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CHICAGO TITLE INSURANCE COMPANY, an Authorized Insurer, Respondent, v. WASHINGTON STATE OFFICE OF the INSURANCE COMMISSIONER, Petitioner.
¶ 1 Washington State strictly regulates how insurance may be provided and marketed in order to protect the consumer. Applicable statutes and regulations prohibit an insurer or its agent from giving out inducements for the purpose of obtaining title insurance business. Chicago Title Insurance Company (CTIC) appointed Land Title Insurance Company as its agent for the purpose of soliciting and effectuating CTIC's insurance policies. Land Title violated the anti-inducement laws. We hold that CTIC is responsible for Land Title's regulatory violations, pursuant to statutory and common-law theories of agency. When the statute forbids the insurer or its agent from certain conduct, it means that the insurer may not do indirectly—through its agent—what it may not do directly. We reverse the Court of Appeals.
I. Background—Title Insurance
¶ 2 Typically, insurance protects against a contingency that might occur in the future, such as a fire or flood. Title insurance is different—it protects against past claims against the insured real estate, such as forged signatures on transfer documents, unpaid real estate taxes, and liens that cloud title on the property. Title insurance is also unique in two ways significant to this case: first, in how it is provided and, second, in how it is marketed and regulated.
¶ 3 Before a title company issues a title insurance policy, it must research the state of title to the property in question, which is done using an archive called a tract index or “title plant .”1 Admin. R. (AR) at 469, 514. The Washington Insurance Code requires a title insurance company to own, lease, or maintain a complete set of tract indexes in every county where it transacts business. RCW 48.29.020(2), .040(1). A title company can satisfy this requirement by retaining a “duly authorized agent” with a complete set of tract indexes in a county where it transacts business. RCW 48.29.040(1). An agent is “any person appointed by an insurer to solicit applications for insurance on its behalf.” Former RCW 48.17.010 (1985).2 The insurance code also governs the process for appointing an agent. RCW 48.17.160.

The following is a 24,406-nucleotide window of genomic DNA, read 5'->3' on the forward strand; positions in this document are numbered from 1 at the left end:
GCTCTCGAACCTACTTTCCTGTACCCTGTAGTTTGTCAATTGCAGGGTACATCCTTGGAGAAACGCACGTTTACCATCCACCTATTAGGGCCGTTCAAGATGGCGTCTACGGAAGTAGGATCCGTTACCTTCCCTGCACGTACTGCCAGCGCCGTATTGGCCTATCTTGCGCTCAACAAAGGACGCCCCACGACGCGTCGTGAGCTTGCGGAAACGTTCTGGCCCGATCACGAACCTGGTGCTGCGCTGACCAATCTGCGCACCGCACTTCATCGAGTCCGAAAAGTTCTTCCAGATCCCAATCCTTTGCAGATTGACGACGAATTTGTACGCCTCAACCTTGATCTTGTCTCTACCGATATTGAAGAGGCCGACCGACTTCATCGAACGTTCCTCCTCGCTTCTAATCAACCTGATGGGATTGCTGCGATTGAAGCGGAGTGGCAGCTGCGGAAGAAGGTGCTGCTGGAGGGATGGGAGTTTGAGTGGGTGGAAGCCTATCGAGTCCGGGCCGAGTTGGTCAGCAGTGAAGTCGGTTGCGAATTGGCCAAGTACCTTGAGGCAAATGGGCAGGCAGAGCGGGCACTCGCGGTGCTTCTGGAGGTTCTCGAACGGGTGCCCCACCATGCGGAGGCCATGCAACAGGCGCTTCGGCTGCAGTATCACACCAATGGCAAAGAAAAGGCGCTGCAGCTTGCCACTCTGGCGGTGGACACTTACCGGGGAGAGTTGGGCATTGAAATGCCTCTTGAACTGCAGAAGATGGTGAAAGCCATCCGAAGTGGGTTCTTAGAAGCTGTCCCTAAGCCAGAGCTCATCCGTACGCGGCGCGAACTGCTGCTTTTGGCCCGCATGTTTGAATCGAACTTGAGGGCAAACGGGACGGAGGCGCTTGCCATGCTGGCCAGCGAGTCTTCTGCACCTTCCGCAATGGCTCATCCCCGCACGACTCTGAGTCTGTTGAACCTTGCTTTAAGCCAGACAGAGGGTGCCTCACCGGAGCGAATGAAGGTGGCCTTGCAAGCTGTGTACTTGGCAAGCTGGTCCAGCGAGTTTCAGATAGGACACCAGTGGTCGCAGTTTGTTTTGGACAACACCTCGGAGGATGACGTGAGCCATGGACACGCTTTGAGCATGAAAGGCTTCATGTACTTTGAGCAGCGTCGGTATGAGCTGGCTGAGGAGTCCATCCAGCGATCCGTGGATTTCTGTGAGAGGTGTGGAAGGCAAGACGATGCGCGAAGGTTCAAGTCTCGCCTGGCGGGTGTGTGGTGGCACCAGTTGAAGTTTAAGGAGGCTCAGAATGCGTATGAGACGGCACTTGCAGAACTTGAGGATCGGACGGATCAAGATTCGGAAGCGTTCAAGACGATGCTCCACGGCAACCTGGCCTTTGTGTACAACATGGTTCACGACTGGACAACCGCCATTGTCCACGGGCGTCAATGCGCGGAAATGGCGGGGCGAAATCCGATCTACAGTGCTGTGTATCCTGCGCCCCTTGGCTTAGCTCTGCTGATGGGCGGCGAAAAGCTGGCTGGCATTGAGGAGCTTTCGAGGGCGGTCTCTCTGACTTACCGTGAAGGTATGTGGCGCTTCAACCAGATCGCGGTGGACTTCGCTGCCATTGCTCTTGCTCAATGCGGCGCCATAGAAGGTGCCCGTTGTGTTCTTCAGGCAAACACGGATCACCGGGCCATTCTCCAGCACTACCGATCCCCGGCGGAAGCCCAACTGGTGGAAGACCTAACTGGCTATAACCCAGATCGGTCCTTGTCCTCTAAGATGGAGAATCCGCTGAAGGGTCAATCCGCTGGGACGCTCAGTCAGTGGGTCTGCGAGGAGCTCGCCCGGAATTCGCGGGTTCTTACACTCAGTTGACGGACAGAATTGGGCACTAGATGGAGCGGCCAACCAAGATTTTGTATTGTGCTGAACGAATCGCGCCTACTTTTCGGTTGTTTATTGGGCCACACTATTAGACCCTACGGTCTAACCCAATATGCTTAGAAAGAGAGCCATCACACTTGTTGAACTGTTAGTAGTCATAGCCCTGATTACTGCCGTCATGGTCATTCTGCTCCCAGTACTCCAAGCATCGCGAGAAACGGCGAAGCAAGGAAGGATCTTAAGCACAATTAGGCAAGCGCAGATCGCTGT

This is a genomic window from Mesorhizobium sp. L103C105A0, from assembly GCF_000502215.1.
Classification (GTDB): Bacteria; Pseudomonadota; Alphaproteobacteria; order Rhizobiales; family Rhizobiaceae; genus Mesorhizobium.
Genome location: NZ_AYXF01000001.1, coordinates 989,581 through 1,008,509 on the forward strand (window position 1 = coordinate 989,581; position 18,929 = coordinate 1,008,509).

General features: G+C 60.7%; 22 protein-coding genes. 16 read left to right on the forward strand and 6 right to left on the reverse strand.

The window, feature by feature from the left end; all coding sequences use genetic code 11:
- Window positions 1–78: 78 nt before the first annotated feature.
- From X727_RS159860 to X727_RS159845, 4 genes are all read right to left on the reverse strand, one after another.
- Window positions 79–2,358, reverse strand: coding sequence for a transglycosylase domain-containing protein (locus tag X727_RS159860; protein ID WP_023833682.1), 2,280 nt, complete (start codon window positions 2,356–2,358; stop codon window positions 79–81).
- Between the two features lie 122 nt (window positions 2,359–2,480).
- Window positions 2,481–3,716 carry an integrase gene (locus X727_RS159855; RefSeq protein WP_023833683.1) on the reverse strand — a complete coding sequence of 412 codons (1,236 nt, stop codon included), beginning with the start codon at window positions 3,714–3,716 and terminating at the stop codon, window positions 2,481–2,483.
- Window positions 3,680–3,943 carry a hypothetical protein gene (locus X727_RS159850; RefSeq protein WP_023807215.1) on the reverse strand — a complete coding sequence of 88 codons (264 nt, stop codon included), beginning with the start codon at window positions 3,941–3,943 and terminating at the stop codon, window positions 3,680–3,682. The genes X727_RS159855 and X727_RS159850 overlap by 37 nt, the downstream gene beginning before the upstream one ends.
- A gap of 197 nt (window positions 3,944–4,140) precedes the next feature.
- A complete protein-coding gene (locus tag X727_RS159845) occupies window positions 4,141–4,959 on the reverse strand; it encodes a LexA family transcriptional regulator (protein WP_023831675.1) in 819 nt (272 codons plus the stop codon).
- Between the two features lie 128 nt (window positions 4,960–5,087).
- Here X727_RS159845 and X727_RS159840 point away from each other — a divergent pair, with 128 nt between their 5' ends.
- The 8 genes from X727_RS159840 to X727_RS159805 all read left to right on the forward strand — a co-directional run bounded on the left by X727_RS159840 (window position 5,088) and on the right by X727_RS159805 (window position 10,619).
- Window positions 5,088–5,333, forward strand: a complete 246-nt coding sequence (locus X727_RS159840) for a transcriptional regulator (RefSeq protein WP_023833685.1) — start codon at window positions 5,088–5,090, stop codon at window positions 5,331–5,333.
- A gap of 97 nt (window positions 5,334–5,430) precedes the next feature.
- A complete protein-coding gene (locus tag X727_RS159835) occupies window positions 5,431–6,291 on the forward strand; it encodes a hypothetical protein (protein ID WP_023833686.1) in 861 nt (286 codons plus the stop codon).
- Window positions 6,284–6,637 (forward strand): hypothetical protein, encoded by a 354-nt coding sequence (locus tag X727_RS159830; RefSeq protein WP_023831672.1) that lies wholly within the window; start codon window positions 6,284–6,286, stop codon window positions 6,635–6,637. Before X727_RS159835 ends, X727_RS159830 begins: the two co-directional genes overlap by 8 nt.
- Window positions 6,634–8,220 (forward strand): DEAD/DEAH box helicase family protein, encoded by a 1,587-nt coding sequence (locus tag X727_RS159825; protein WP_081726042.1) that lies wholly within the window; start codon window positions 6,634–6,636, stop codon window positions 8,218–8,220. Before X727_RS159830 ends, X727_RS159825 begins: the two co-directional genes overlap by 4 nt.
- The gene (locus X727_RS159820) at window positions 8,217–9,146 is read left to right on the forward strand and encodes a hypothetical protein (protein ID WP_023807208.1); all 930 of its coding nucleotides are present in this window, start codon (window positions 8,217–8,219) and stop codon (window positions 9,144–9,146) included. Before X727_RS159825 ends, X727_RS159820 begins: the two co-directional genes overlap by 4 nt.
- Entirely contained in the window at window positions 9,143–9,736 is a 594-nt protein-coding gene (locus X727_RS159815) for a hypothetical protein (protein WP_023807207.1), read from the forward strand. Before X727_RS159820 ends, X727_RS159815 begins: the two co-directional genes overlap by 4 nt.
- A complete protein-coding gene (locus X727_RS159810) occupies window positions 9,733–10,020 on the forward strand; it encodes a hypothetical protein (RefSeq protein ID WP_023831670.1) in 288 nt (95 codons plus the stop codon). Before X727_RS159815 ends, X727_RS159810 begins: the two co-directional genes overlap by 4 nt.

¶ 4 Some title insurers utilize a type of agent called an underwritten title company (UTC). A title insurer that wishes to market its policies in a small county might not own a title plant there; a prospective UTC might own a title plant in that county but be legally unable to sell insurance.3 Therefore, the title insurer and the UTC agree to sell their services as a bundle. The consumer buys the title insurer's policy, supported by the UTC's abstracting work. First Am. Title Ins. Co. v. Dep't. of Revenue, 144 Wn.2d 300, 304, 27 P.3d 604 (2001). A UTC may offer other services as well. For tax purposes, “a UTC is not a mere insurance agent or broker, but rather generates business for its own account․”4 Id. at 305.
¶ 5 Title insurance is also special in that it is purchased as part of the closing of a real estate transaction. Sometimes title insurance is mandatory in order to secure the funds to close on the transaction. In many cases, consumers have little real opportunity to shop around or to make an informed decision about what title insurance policy to buy; to the consumer, title insurance is “just one more expensive step in the dizzying, convoluted and often confusing flurry of paperwork and signings that culminate in the closing of the home purchase.” AR at 469–70. Many consumers ultimately buy title insurance from whomever a real estate agent, bank, or other major party to the transaction recommends.
¶ 6 This model is called “reverse competition” because title companies do not cater to their consumers' needs, but to the needs of the middlemen who can recommend a consumer to a title insurer. AR at 470. Indeed, title companies spend nearly all of their marketing budgets “wining and dining” middlemen in order to gain referrals. Id. Because this model creates significant potential for abuse, both the legislature and Office of the Insurance Commissioner (OIC) impose strict restrictions on gifts and other inducements to middlemen. At the time of the administrative proceedings below, former RCW 48.30.150 (1990) provided that
[n]o insurer, general agent, agent, broker, solicitor, or other person shall, as an inducement to insurance, or in connection with any insurance transaction, provide in any policy for, or offer, or sell, buy, or offer or promise to buy or give, or promise, or allow to, or on behalf of, the insured or prospective insured in any manner whatsoever:
(3) Any prizes, goods, wares, or merchandise of an aggregate value in excess of twenty-five dollars.
Similarly, OIC enjoys broad authority to define unfair or deceptive trade practices, RCW 48.30.010(2), and the commissioner has clarified through rule making that
(1) RCW 48.30.140 and 48.30.150, pertaining to “rebating” and “illegal inducements,” are applicable to title insurers and their agents.
(2) It is an unfair method of competition and an unfair or deceptive act or practice for a title insurer or its agent, directly or indirectly, to offer, promise, allow, give, set off, or pay anything of value exceeding twenty-five dollars, calculated in the aggregate over a twelve-month period on a per person basis in the manner specified in RCW 48.30.140(4), to any person as an inducement, payment, or reward for placing or causing title insurance business to be given to the title insurer.